Washington (Web Desk): President Donald Trump , who has revealed in his confrontational style with the news media , sparked fierce debate Sunday over whether he is inciting violence against journalists by posting a doctored video clip showing him bashing the head of a figure representing ‘CNN’.

Trump 's latest provocation in his war with the media brought denunciations from Democrats, and some Republicans, who warned that the president's conduct could endanger reporters as he seeks to undermine public trust in reporting about his administration.

"Violence & violent imagery to bully the press must be rejected," House Minority Leader Nancy Pelosi, D-Calif., wrote in one of the many comments from elected officials posted on Twitter.

Presidential historians suggested that Trump 's social media attacks are lowering the bar on what constitutes appropriate presidential conduct in fighting perceived media enemies. H.W. Brands, a historian at the University of Texas, said Republican President Richard Nixon also felt mistreated, but "Nixon didn't air his grievances as publicly as Trump does. We've never seen anything quite like the ongoing performance of President Trump ."

Meanwhile, White House aides and supporters defended the president's Twitter post as a pointed but harmless barb at what he sees as a hostile press corps. Some said the reaction demonstrated the inflated self-regard of reporters and their inability to take a joke.

Trump , from his Bedminster golf resort in northern New Jersey, defended his use of social media , saying it befitted a "modern day" president.

The latest salvo from Trump came as questions about the political climate for journalists, and their safety, have swirled amid incidents in which politicians have assaulted reporters or had them arrested. During the campaign, some reporters assigned to cover Trump , including ones from CNN, were cursed and threatened by his supporters, who echoed him with chants of "fake news ."

In a statement, the Committee to Protect Journalists said that targeting media outlets "creates a chilling effect and fosters an environment where further harassment or even physical attack is deemed acceptable."

The organization, which tallies deaths of journalists across the globe, added that the White House's "charged rhetoric online" makes reporting "more dangerous" and "emboldens autocratic leaders around the world."

Trump had been combative with the news media throughout his campaign and in the first months of his presidency. But his anger and frustration have mounted in recent weeks amid intensive coverage of an FBI investigation into his campaign's alleged contact with Russian operatives, who U.S. intelligence agencies determined meddled in the presidential election in hopes of aiding Trump .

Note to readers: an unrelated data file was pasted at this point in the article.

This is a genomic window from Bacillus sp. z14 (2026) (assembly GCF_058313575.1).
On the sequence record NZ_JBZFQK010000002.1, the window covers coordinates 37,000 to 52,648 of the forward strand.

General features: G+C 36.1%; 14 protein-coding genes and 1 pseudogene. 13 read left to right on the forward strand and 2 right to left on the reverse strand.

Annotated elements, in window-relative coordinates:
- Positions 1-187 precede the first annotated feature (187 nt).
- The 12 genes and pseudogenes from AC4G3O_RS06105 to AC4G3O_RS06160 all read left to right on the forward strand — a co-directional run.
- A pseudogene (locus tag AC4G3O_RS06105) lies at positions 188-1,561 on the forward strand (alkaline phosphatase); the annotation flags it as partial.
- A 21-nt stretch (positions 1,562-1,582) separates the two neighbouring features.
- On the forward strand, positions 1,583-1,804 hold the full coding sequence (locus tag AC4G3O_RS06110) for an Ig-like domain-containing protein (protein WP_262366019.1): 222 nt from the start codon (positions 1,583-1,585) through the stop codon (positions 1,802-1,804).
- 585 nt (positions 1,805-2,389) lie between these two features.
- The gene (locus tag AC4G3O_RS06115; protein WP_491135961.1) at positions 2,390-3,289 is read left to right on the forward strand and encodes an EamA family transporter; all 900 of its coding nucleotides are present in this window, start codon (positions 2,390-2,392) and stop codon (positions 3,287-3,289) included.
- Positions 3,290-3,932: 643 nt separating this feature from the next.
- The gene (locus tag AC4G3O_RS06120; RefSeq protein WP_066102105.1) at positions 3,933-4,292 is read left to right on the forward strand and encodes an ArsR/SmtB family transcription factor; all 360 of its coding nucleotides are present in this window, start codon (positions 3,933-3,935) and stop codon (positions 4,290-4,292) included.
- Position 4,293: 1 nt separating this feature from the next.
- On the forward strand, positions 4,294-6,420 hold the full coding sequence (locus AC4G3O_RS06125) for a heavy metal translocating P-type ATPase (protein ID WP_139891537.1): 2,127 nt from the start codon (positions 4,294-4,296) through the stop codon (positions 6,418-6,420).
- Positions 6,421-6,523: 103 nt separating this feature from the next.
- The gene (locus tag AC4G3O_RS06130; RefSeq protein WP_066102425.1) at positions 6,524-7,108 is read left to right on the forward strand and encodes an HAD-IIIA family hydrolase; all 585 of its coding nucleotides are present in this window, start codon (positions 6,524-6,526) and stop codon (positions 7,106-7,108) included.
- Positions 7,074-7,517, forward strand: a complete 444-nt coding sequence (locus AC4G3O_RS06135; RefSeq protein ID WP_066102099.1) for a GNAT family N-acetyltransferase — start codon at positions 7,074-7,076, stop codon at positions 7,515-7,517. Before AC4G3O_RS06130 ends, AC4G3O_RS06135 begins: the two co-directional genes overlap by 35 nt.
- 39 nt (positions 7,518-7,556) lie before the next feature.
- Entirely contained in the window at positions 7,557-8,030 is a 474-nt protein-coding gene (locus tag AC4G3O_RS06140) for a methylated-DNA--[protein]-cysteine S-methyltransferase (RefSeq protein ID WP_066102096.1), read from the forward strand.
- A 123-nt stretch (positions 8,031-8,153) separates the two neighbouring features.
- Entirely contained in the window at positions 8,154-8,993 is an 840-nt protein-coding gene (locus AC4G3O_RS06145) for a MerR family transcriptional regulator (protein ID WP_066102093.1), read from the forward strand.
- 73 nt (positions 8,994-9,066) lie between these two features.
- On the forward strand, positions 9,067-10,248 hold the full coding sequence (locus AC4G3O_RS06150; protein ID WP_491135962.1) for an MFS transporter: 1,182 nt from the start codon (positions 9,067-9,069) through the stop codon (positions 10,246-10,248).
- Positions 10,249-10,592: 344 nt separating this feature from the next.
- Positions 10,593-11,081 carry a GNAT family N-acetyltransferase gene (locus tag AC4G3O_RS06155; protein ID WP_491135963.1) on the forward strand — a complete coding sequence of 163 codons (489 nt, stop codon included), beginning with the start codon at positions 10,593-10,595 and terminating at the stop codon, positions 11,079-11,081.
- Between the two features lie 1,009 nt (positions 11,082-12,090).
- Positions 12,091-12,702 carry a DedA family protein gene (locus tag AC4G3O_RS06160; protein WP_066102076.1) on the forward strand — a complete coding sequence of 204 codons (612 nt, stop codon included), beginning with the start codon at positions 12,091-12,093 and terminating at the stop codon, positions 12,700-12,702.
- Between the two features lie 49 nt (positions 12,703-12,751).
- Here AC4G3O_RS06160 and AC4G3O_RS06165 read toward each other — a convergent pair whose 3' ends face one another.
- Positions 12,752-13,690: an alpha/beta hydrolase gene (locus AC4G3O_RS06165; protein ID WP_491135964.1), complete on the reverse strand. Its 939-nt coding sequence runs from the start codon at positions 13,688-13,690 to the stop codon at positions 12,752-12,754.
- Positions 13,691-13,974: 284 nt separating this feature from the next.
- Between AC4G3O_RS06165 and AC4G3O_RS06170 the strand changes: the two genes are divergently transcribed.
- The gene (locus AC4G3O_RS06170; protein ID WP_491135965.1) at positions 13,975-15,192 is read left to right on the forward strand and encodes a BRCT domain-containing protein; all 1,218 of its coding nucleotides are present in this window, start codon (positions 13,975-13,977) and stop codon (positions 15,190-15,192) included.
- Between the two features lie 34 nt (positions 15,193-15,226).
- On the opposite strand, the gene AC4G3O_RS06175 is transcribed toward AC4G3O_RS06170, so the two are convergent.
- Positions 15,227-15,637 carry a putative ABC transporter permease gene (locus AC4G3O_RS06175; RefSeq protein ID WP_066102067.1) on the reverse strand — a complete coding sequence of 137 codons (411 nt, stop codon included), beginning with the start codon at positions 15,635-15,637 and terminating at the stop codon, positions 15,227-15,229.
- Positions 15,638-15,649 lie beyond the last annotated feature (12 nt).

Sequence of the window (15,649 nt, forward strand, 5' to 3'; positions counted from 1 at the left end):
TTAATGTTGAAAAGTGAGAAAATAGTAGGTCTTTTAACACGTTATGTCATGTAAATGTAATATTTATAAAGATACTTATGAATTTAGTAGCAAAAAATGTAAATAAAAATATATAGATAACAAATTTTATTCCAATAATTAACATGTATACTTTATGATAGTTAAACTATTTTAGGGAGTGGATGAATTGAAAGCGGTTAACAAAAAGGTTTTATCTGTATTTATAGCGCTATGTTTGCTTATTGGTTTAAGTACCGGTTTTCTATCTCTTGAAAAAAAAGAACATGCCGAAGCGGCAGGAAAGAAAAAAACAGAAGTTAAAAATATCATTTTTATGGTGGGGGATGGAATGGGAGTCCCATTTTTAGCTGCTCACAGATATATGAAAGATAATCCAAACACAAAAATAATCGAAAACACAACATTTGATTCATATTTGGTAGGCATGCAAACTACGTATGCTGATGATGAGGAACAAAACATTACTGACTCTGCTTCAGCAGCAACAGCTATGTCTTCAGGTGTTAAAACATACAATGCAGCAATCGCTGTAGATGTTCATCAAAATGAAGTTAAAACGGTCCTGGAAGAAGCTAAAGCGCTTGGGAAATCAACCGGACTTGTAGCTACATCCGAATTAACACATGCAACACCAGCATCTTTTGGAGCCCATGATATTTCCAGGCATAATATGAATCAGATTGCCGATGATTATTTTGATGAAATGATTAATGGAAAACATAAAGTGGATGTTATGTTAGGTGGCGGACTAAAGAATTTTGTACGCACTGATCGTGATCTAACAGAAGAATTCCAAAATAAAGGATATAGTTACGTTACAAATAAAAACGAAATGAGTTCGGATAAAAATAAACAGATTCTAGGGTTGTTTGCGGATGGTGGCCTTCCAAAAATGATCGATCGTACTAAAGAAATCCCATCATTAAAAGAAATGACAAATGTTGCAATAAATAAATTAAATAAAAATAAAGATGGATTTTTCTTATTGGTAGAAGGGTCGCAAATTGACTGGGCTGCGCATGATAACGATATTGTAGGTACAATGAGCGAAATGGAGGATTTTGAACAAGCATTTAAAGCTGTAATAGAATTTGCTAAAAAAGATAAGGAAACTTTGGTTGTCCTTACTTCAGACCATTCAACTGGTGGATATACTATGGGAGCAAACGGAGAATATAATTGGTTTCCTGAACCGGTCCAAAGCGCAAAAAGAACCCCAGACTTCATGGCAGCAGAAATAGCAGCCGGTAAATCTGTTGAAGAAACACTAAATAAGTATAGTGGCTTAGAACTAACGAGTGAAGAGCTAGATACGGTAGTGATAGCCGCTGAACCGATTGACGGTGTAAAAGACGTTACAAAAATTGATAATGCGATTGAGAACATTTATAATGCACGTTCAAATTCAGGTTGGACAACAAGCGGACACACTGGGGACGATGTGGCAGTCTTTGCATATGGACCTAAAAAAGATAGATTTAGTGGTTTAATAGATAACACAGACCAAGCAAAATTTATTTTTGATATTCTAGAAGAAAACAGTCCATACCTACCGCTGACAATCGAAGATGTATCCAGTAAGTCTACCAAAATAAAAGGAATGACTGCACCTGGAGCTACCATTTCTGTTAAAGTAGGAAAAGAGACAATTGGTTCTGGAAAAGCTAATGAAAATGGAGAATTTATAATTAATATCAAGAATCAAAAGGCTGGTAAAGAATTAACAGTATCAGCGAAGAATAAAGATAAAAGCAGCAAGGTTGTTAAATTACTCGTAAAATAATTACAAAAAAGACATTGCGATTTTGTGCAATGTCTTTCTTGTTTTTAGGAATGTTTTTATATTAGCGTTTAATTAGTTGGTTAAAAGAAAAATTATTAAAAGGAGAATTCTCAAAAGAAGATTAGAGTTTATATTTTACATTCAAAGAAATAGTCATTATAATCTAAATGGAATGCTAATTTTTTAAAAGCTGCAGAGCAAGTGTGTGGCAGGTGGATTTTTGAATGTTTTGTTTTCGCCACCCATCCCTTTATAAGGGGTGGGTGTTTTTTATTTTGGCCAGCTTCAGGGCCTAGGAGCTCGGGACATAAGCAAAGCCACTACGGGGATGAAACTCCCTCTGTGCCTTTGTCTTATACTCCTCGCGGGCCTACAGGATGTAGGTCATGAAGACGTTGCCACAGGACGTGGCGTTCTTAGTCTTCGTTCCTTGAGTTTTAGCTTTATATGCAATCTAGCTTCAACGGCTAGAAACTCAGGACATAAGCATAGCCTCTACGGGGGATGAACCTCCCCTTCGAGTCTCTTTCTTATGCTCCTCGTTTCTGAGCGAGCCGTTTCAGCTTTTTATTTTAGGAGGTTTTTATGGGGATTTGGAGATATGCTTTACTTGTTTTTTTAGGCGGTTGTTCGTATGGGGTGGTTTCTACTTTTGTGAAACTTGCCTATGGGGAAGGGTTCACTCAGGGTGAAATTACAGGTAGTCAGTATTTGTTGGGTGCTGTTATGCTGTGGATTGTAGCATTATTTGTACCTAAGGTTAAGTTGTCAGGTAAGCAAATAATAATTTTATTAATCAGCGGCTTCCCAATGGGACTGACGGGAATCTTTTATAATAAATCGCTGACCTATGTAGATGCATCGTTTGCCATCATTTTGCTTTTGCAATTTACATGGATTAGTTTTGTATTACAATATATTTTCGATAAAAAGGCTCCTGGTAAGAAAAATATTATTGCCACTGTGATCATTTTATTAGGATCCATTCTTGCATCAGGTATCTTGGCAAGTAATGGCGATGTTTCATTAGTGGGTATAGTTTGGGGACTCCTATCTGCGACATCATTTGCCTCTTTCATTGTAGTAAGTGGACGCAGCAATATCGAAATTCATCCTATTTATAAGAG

White House aides have fretted that the president's focus on the investigation has distracted him from building political support for his policy agenda, including a legislative rollback of the Affordable Care Act that is now pending in the Senate. And some of his public statements have embroiled him more deeply in legal questions over his conduct in the probe.

At the same time, the president and his aides believe that his feud with the media , which has included limiting the number of on-camera briefings, has played well with his conservative base. Late Saturday, Trump used a portion of a speech at "Celebrate Freedom" event at the Kennedy Center, in honor of military veterans and religious groups, to taunt the press.

"The fake media is trying to silence us, but we will not let them. The people know the truth," Trump said. "The fake media tried to stop us from going to the White House, but I'm president and they're not."

He drew a standing ovation from the crowd, which waved miniature American flags. On Sunday afternoon, Trump posted a video clip of the moment on Twitter.

Aides defended his tweet of the WWE video on Saturday, arguing that Trump has a right to fight what they say is unfair coverage. They suggested that reporters were overreacting to a video first posted several days ago on the popular social media message board Reddit.

"No one would perceive that as a threat; I hope they don't," homeland security adviser Tom Bossert said on ABC's "This Week."

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